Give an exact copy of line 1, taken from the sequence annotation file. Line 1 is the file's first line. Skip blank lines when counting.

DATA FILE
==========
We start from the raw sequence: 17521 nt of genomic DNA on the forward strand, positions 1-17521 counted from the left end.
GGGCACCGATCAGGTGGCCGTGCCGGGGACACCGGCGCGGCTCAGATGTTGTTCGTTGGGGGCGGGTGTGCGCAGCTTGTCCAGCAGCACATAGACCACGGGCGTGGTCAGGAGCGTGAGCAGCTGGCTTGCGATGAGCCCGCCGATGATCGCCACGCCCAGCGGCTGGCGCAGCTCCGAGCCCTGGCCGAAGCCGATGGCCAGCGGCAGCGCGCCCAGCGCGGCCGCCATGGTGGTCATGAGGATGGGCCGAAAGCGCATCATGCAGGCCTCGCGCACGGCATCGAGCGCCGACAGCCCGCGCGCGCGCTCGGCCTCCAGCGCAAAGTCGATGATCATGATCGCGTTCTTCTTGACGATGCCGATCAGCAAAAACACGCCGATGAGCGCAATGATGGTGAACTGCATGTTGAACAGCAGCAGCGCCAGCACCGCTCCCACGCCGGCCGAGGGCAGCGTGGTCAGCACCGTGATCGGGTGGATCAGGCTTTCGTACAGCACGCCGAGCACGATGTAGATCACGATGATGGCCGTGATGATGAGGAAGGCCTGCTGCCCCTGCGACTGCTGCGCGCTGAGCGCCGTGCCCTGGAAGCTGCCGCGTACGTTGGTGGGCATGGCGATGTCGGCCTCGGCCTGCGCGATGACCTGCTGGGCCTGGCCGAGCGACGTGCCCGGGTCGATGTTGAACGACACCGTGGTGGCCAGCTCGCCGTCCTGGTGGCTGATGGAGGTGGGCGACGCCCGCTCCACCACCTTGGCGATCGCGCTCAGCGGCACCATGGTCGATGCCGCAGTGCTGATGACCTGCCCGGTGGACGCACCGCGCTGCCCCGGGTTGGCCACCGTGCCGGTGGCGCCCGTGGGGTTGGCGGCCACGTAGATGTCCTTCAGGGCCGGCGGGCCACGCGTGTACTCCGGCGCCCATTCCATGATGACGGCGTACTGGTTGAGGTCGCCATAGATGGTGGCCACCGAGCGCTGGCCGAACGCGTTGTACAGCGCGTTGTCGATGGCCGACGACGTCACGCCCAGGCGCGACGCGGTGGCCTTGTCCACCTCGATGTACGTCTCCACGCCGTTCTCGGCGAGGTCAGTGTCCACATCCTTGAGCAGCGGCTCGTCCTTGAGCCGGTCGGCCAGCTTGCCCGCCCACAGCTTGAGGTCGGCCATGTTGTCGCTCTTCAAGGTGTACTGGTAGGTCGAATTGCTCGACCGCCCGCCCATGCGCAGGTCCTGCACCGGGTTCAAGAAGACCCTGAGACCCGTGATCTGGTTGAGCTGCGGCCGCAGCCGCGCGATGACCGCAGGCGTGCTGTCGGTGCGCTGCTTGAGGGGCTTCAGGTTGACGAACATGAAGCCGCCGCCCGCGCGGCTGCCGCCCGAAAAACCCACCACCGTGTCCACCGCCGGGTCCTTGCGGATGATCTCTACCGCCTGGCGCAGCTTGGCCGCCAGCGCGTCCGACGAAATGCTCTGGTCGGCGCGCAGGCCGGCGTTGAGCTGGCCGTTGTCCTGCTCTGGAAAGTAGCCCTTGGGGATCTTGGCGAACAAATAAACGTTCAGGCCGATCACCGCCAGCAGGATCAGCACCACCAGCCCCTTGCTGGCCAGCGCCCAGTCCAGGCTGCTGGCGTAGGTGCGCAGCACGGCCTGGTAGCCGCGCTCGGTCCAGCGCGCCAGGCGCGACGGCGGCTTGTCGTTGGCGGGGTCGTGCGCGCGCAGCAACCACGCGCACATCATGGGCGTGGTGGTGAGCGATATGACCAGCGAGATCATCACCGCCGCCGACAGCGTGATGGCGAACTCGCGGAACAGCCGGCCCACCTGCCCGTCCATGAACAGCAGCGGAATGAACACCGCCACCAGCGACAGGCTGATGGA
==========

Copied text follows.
We start from the raw sequence: 17521 nt of genomic DNA on the forward strand, positions 1-17521 counted from the left end.